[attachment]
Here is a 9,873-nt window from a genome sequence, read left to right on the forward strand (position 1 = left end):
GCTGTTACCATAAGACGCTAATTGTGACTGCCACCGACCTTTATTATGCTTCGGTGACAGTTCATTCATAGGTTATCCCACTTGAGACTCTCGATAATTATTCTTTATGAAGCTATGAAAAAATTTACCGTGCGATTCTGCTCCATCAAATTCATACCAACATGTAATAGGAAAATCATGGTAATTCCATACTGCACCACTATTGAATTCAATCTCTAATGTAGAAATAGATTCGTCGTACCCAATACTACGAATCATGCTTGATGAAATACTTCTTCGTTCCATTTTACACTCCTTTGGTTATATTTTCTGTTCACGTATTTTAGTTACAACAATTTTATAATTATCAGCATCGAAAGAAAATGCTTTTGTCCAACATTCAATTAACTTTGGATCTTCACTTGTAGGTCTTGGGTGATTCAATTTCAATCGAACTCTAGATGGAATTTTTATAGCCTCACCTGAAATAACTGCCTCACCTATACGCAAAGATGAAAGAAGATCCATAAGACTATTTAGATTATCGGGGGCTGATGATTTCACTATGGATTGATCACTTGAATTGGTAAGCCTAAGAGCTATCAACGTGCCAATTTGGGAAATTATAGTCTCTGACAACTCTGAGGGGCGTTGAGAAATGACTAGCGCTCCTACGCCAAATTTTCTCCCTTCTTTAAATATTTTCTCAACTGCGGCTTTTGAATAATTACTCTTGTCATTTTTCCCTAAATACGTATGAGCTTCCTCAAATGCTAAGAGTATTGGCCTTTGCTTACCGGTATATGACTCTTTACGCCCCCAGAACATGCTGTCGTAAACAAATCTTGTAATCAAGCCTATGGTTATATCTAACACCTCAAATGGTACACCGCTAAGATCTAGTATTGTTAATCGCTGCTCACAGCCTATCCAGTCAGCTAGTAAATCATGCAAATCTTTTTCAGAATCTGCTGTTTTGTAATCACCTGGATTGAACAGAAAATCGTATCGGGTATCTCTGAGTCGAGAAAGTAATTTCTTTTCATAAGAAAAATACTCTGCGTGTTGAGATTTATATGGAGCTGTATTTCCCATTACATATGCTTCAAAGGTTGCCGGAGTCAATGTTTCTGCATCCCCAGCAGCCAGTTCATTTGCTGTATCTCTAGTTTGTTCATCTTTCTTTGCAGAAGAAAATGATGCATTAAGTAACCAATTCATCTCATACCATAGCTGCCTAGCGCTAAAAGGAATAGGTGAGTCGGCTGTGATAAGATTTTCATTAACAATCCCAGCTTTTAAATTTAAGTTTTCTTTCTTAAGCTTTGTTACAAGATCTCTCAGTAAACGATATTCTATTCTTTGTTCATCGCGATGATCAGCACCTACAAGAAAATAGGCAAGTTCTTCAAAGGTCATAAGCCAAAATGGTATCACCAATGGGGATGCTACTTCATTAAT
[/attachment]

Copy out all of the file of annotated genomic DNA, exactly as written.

Here is a 9,873-nt window from a genome sequence, read left to right on the forward strand (position 1 = left end):
GCTGTTACCATAAGACGCTAATTGTGACTGCCACCGACCTTTATTATGCTTCGGTGACAGTTCATTCATAGGTTATCCCACTTGAGACTCTCGATAATTATTCTTTATGAAGCTATGAAAAAATTTACCGTGCGATTCTGCTCCATCAAATTCATACCAACATGTAATAGGAAAATCATGGTAATTCCATACTGCACCACTATTGAATTCAATCTCTAATGTAGAAATAGATTCGTCGTACCCAATACTACGAATCATGCTTGATGAAATACTTCTTCGTTCCATTTTACACTCCTTTGGTTATATTTTCTGTTCACGTATTTTAGTTACAACAATTTTATAATTATCAGCATCGAAAGAAAATGCTTTTGTCCAACATTCAATTAACTTTGGATCTTCACTTGTAGGTCTTGGGTGATTCAATTTCAATCGAACTCTAGATGGAATTTTTATAGCCTCACCTGAAATAACTGCCTCACCTATACGCAAAGATGAAAGAAGATCCATAAGACTATTTAGATTATCGGGGGCTGATGATTTCACTATGGATTGATCACTTGAATTGGTAAGCCTAAGAGCTATCAACGTGCCAATTTGGGAAATTATAGTCTCTGACAACTCTGAGGGGCGTTGAGAAATGACTAGCGCTCCTACGCCAAATTTTCTCCCTTCTTTAAATATTTTCTCAACTGCGGCTTTTGAATAATTACTCTTGTCATTTTTCCCTAAATACGTATGAGCTTCCTCAAATGCTAAGAGTATTGGCCTTTGCTTACCGGTATATGACTCTTTACGCCCCCAGAACATGCTGTCGTAAACAAATCTTGTAATCAAGCCTATGGTTATATCTAACACCTCAAATGGTACACCGCTAAGATCTAGTATTGTTAATCGCTGCTCACAGCCTATCCAGTCAGCTAGTAAATCATGCAAATCTTTTTCAGAATCTGCTGTTTTGTAATCACCTGGATTGAACAGAAAATCGTATCGGGTATCTCTGAGTCGAGAAAGTAATTTCTTTTCATAAGAAAAATACTCTGCGTGTTGAGATTTATATGGAGCTGTATTTCCCATTACATATGCTTCAAAGGTTGCCGGAGTCAATGTTTCTGCATCCCCAGCAGCCAGTTCATTTGCTGTATCTCTAGTTTGTTCATCTTTCTTTGCAGAAGAAAATGATGCATTAAGTAACCAATTCATCTCATACCATAGCTGCCTAGCGCTAAAAGGAATAGGTGAGTCGGCTGTGATAAGATTTTCATTAACAATCCCAGCTTTTAAATTTAAGTTTTCTTTCTTAAGCTTTGTTACAAGATCTCTCAGTAAACGATATTCTATTCTTTGTTCATCGCGATGATCAGCACCTACAAGAAAATAGGCAAGTTCTTCAAAGGTCATAAGCCAAAATGGTATCACCAATGGGGATGCTACTTCATTAAT